Spice Up Your Life: Everyone will want to ‘congri’gate around your table for this dish

Congri is a beans and rice dish from Cuba. Some argue that traditional congri can’t be made with black beans, but this mixture was good enough that you probably won’t care.

By Lindsey Young, Harvey County Now

An article by Eliana Rivero goes into great detail about some of the cultural dishes of Cuba, including a dish I decided to try for this week’s column, congri.
According to Rivero, “The name comes from the Creole French words congo and ris (beans and rice) to produce what today is widely consumed by Cubans in the diaspora (and in their Louisiana variation, Cajun red beans and rice).”
Except, after reading Rivero’s article, I discovered that there’s a lot of back and forth amongst Cubans about what actually constitutes congri. Some people, like her, claim it must be made with red beans, and others claim it can be made with black.
So, I’m putting it out there now that while what I made—a delicious black beans and rice dish—may not be considered congri by all Cubans, what I can promise is that it’s absolutely worth a try.
This comes from the website “Food52.” You can find the original post and a great personal story about the dish by Taryn Pire at https://food52.com/recipes/83081-congri-cuban-black-beans-and-rice. I doubled the seasonings in my version.
This was flavorful and super delicious. It makes a ton, too. I made a batch and a half and couldn’t even fit all of it into my large crockpot for a group meal we had.
It’s perfect as a side dish, especially with something that has some sauce with it—like enchiladas or chili con carne. You can also eat it alone, although I’d think it would be best with a little salsa added to the mix.
I may not have actually accomplished historically accurate congri, but I did manage to create a delicious dish with plenty of leftovers for us to enjoy for the rest of the week, so I’m not going to worry too much about labels.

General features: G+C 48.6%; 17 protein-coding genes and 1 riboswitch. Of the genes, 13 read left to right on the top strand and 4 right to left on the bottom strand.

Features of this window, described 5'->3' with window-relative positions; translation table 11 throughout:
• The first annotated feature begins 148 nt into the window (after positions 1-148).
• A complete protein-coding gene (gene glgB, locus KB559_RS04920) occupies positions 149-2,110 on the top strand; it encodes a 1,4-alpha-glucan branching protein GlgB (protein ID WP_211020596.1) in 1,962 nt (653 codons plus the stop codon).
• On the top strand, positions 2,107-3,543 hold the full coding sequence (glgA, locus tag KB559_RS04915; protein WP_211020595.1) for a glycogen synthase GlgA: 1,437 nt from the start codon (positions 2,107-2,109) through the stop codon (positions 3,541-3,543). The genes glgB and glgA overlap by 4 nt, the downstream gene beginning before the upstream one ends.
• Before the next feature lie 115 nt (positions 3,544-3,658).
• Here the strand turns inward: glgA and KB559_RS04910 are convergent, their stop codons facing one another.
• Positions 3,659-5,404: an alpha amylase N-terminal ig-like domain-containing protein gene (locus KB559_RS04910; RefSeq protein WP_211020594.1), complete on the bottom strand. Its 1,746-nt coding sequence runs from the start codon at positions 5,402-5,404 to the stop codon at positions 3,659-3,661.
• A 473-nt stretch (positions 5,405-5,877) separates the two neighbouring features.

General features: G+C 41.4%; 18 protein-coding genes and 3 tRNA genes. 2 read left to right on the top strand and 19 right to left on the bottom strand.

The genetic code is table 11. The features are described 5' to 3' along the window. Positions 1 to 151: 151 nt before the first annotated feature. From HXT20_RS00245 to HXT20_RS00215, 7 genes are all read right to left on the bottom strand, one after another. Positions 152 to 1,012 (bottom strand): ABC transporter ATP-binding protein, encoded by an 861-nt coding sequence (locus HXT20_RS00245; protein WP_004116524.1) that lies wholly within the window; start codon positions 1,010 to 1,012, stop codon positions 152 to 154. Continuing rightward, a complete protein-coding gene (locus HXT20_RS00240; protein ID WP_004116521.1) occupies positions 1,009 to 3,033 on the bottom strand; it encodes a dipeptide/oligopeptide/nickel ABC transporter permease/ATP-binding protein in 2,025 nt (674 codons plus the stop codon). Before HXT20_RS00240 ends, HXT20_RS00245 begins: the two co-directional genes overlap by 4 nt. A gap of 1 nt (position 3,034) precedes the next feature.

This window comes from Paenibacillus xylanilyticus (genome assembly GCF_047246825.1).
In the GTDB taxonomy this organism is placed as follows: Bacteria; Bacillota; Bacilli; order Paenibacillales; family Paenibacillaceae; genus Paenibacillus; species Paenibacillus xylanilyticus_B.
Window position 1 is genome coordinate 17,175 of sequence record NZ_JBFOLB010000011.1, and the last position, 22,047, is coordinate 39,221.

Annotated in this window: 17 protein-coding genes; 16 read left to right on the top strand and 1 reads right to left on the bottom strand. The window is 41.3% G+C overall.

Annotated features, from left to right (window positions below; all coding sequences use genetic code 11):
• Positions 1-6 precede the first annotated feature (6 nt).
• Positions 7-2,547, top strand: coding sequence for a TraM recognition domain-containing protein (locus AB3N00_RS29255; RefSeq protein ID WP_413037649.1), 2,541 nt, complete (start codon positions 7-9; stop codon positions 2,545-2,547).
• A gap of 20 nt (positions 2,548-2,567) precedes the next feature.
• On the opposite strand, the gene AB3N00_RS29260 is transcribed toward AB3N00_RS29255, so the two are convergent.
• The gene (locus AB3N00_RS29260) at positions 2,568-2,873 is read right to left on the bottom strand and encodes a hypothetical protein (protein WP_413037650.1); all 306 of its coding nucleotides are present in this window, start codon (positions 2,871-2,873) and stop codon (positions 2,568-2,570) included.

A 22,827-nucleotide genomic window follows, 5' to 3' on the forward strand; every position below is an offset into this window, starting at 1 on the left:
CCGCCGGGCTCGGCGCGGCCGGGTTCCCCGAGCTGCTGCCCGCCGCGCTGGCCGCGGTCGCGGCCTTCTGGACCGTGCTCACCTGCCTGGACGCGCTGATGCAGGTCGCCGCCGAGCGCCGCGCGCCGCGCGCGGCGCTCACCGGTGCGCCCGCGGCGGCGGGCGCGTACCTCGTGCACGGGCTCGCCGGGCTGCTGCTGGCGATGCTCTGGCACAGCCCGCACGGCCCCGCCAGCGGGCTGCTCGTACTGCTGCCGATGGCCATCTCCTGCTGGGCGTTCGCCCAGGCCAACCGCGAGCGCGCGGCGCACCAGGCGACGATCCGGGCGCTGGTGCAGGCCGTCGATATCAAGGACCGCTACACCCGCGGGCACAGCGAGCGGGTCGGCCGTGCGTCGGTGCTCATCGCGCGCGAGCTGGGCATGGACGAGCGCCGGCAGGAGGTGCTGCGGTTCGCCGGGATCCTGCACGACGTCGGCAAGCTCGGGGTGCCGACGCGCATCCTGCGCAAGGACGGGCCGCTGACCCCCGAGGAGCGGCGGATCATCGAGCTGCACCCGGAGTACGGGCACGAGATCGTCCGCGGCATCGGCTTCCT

Spice Up Your Life is a weekly recipe column by Lindsey Young, who describes herself as an enthusiastic amateur cook and can be reached through her website at spiceupkitchen.net.


1 pound dried black beans
2 bay leaves
2 large green bell peppers, diced
1 medium yellow union, diced
8 to 10 cloves garlic, minced
1/4 cup extra virgin olive oil
9 to 12 ounces chorizo
4 cups white rice
2 tablespoons cumin
2 tablespoons adobo seasoning
salt, to taste

The day before you cook your beans, rinse them well. Add them to a stock pot and add water until there’s about one inch covering them. Bring the pot to a boil, then remove them from heat, place a lid on the pot, and let them sit undisturbed until the next day.
When you’re ready to cook the beans, add more water to the pot—again, to about one inch covering them. Add the bay leaves and bring the pot to a boil. Turn the heat to a simmer and place the lid on the pot. (They’ll need to cook for 45 to 70 minutes.) Check the beans every 15 minutes or so to make sure there is still plenty of water in the pot. Add more, if necessary.
While the beans cook, heat the olive oil in another large stock pot over medium heat. Saute the peppers and onions until they are cooked through. Add the chorizo, chopping it up as it cooks. When the chorizo is nearly cooked through, add the garlic and uncooked rice. Stir well.
Add in the cumin and adobo, stir well, and then remove the mixture from the heat until the beans are cooked through. (To test the beans, fish one out, let it cool, and try it. You want it to be easy to bite without being complete mush.)
When the beans are done, remove them from the heat. Drain the beans, but reserve six cups of the bean broth (if there isn’t enough, add water until you get six cups). Discard the bay leaves. Add the bean broth and beans to the pot with the rice.
Bring the pot to a boil, put the burner on low, and place a lid on the pot. Let the mixture simmer for 20 minutes.
Stir the mixture well. If the mixture is soupy, let it cook a bit longer, with the lid off, to evaporate the liquid to your desired level. Generally, congri is a drier dish, with little to no liquid. Add salt to taste and serve.